The cornerstones of good business practices

by: Issues: May / June 2012. Tags: Leadership and Strategy. Categories: Leadership and Strategy.

Retailer IKEA did not become one of the most admired companies in the world by trial and error. The company was built on a carefully, well-thought-out foundation that remains firmly in place almost 40 years after the company was founded. The development and importance of each cornerstone is discussed in this article.

What criteria does a business have to meet in order for it to be successful? More importantly: Can a business combine financial success and satisfying shareholders’ demands with the broader objective of contributing to a better society? These are the two critical questions that I addressed in my recently published book, The IKEA Edge, and which I will discuss in this article.

The book is based on my 26 years with IKEA, ten of which I spent as the company’s CEO, from 1999-2009. In the book, I suggest that with the right conditions and building blocks in place, it is possible to contribute to society’s betterment and satisfy shareholders at the same time. In fact, if a company’s ambition is to contribute to a better society, I argue that it can become even more successful than it would be without such a goal.

In my view, a company needs 4 building blocks to be successful:

1. A vision that incorporates a social ambition and a strong value base.

2. Product range and price differentiation achieved by control of the entire value chain.

3. Market leadership and a balanced portfolio of outlets in emerging and mature markets.

4. A company that is controlled by a committed owner.

In my experience, apart from giving guidance and direction, the CEO must articulate the vision and values, which in turn are the foundation for building a strong and positive brand reputation among the many different stakeholders of the company. It is also the main competitive advantage for attracting, retaining and motivating the best people.

1. A vision that incorporates a social ambition and a strong value base

A vision with a social ambition will align the purpose of the company with the expectations that society, customers, co-workers, suppliers and others have of business in general.

This is probably the most controversial of all of my points. It takes guts and determination from any CEO, especially in listed companies with well-diversified ownership, to convince the owners and the board that a vision with a social ambition will meet the narrower, more traditional objective of increasing shareholder wealth.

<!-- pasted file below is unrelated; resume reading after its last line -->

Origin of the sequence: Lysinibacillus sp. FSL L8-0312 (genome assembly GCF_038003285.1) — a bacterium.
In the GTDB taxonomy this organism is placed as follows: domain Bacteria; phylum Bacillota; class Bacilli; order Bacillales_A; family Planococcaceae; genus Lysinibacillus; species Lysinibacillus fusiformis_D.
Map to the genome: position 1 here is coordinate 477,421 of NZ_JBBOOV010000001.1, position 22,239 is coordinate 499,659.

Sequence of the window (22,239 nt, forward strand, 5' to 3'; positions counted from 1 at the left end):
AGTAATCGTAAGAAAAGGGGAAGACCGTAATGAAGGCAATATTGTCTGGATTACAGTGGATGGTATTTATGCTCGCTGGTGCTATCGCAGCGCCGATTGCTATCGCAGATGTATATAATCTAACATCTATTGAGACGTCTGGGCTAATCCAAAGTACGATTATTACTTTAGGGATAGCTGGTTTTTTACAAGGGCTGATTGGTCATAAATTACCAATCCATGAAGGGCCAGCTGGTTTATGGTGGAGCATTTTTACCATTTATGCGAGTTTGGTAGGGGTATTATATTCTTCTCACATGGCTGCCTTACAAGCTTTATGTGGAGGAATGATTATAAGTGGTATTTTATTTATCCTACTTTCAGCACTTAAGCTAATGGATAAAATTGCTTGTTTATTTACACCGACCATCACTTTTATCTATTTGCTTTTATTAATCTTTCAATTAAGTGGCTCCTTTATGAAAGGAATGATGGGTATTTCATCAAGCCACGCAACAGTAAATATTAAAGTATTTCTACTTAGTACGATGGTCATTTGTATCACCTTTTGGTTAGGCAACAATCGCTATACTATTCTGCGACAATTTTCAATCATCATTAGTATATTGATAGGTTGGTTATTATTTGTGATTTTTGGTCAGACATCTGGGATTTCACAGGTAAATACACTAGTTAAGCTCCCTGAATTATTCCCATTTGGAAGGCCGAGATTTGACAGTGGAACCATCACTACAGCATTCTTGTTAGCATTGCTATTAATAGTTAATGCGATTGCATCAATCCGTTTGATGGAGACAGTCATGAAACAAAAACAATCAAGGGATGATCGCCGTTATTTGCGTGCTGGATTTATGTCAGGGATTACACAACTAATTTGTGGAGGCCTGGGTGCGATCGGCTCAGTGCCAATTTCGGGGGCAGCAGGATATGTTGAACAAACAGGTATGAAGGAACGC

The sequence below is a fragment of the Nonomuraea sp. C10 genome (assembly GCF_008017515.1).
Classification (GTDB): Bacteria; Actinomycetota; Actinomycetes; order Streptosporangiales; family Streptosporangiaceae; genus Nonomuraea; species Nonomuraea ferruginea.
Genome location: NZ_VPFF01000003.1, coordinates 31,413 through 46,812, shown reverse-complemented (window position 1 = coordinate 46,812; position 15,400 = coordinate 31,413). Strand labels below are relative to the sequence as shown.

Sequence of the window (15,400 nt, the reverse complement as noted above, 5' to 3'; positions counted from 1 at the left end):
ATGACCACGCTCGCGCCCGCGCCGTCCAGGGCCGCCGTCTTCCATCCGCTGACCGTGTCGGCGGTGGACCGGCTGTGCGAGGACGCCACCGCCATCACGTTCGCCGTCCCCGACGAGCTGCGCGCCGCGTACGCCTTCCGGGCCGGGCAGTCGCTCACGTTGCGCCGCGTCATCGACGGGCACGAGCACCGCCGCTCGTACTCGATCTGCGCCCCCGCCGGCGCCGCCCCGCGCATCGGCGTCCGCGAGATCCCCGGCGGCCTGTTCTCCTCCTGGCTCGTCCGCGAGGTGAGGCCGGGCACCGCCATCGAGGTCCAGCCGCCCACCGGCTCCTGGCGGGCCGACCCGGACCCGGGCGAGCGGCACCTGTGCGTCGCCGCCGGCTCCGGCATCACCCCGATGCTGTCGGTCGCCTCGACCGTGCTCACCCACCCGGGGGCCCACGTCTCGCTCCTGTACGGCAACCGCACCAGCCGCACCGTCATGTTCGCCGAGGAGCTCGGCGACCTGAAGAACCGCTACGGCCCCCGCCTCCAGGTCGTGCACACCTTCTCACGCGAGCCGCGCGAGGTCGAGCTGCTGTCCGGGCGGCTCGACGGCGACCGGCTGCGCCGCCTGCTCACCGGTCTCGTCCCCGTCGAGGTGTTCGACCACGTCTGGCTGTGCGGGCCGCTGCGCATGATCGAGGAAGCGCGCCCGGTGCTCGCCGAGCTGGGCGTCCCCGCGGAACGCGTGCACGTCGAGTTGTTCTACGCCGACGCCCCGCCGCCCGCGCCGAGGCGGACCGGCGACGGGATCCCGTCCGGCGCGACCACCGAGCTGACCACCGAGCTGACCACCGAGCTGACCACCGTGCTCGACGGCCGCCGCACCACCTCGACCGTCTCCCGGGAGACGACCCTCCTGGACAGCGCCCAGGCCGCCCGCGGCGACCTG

Let’s look at the IKEA example. One of the company’s biggest strengths is its strong vision – “To create a better everyday life for the majority of people.” This vision was formulated in 1976, when Ingvar Kamprad, IKEA’s founder, pointed out that most objects which are beautiful and of high quality are developed only for the rich. He explained how IKEA wanted to change this and enable people with limited financial means to have access to home furnishings of high design and good quality.

It is easy to write a strong vision like the one above. But the challenge is to make it credible. This is only possible if it is embedded and reflected in the company’s decision-making, strategy and behavior.

One example of this at IKEA is the pricing philosophy. The company’s focus is on lowering prices and making the products affordable for more and more people.

The logic of the financial model — to achieve profits but at the same time to be affordable — is in tune with the company’s vision. Lower prices will deliver high volumes. In combination with keeping costs low, this policy delivered a bottom-line result. Contrary to many retailers, the company did not focus on improving the gross margin. Instead it wanted to develop its top line revenues in order to be profitable.  In line with the vision, savings in costs were passed on to the customers, not the shareholders.

Along with the vision, the company’s values are fundamentally important for building a strong brand and creating loyal, motivated employees.  To attract and retain the best people, a company needs a strong competitive advantage in the labor market – something that is difficult to copy. I believe a strong company culture is such an advantage.                                                                                                       

At IKEA we always recognized the importance of our values. Let me highlight a couple of things.

A company culture should, of course, support the business. But having said that I think it is a mistake for a company – and many companies make this mistake — to be too business-driven when defining their values. Words like business-minded, service-driven or customer-focused are often used. The most important thing in my mind is to have values that speak to very basic human needs…needs like respect, recognition, a feeling of togetherness and the possibility to grow and develop. Satisfying basic needs like these is the way to create true motivation and loyalty, which in turn will deliver the business results.